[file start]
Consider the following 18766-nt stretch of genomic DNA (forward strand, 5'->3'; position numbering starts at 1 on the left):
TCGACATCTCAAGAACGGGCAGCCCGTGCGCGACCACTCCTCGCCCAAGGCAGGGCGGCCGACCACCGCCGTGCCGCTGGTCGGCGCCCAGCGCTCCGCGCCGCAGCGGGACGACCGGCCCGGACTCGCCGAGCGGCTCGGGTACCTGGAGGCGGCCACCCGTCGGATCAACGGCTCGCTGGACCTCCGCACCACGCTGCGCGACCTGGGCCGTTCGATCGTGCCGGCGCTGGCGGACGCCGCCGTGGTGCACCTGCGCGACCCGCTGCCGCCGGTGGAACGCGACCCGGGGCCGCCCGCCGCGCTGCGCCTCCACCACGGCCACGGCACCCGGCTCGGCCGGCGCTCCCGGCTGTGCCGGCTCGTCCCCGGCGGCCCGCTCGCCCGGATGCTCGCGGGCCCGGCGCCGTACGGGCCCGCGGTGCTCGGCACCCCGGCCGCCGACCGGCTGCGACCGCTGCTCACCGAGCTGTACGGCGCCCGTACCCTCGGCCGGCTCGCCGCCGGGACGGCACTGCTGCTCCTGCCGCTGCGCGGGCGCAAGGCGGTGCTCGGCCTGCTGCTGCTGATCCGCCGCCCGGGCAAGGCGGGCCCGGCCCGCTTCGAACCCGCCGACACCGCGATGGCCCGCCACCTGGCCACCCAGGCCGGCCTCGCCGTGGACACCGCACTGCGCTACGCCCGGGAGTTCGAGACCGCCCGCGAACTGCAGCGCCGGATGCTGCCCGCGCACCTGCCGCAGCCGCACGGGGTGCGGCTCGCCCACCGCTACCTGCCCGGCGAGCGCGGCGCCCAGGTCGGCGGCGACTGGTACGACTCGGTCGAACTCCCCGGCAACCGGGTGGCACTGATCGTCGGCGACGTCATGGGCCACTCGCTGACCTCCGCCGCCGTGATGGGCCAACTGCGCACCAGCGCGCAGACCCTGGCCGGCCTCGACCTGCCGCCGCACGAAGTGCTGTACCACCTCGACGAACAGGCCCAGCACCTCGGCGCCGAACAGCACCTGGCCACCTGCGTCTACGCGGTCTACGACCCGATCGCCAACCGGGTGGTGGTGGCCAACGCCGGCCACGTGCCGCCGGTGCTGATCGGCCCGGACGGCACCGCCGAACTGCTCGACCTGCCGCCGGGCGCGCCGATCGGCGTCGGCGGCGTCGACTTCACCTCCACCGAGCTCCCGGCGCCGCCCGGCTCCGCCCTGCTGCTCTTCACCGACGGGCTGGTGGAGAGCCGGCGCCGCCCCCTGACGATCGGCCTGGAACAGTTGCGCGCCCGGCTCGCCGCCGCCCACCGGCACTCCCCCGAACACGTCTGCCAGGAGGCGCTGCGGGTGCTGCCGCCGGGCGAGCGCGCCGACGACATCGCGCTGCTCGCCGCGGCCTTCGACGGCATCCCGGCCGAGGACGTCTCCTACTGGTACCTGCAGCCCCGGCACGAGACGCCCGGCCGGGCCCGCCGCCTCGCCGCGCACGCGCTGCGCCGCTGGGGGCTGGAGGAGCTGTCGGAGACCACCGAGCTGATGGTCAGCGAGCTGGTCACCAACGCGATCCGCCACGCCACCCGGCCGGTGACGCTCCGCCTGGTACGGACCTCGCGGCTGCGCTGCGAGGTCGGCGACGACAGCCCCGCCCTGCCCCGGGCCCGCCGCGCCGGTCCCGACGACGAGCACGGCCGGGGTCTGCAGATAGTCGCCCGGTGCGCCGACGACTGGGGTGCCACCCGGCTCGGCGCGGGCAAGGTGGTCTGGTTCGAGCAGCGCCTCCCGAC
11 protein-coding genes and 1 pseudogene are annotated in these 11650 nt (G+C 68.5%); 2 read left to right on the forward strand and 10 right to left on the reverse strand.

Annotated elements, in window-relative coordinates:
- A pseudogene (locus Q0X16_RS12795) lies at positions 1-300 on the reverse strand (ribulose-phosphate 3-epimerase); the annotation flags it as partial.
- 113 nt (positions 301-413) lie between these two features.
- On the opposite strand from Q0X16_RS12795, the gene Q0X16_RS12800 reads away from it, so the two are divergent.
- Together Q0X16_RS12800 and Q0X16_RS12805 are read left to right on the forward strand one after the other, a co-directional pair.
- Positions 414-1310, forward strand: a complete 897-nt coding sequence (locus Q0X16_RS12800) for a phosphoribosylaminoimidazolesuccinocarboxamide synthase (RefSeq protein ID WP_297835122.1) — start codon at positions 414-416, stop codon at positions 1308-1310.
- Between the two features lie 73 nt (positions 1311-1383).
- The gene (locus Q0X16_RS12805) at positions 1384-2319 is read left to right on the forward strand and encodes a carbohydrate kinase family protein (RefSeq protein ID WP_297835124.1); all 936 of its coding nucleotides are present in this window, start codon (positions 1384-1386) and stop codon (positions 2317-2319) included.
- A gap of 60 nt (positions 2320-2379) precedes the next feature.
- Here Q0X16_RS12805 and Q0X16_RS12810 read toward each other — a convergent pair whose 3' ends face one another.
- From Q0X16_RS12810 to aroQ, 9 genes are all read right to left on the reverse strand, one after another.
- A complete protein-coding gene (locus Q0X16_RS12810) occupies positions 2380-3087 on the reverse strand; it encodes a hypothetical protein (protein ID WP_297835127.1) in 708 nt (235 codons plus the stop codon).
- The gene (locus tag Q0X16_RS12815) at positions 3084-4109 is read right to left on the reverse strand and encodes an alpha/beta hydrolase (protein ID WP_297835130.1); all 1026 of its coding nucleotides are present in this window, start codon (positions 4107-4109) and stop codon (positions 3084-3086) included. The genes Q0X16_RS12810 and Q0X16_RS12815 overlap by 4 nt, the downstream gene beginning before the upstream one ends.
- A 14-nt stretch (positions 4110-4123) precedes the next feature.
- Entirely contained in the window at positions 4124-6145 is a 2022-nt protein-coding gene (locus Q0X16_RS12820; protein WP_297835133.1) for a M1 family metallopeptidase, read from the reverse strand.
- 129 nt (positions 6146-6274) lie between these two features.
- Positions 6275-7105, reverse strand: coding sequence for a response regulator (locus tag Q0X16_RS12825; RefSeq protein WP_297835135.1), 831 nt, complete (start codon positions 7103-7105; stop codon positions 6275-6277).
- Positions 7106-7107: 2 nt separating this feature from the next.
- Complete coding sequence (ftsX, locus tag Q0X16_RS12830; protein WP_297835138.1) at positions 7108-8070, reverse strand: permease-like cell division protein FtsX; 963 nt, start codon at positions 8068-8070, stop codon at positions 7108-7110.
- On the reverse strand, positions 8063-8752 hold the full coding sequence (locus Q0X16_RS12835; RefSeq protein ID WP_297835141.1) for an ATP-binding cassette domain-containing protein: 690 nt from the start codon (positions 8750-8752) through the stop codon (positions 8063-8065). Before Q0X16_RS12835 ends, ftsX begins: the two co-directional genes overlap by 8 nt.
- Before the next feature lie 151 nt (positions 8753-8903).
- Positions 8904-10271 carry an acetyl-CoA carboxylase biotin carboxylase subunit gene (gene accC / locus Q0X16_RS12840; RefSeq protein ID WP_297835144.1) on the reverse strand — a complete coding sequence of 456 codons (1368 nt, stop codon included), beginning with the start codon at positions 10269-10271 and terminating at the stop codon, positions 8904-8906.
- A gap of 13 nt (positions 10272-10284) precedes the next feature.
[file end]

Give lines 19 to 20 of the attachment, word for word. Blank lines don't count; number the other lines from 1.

- 129 nt (positions 6146-6274) lie between these two features.
- Positions 6275-7105, reverse strand: coding sequence for a response regulator (locus tag Q0X16_RS12825; RefSeq protein WP_297835135.1), 831 nt, complete (start codon positions 7103-7105; stop codon positions 6275-6277).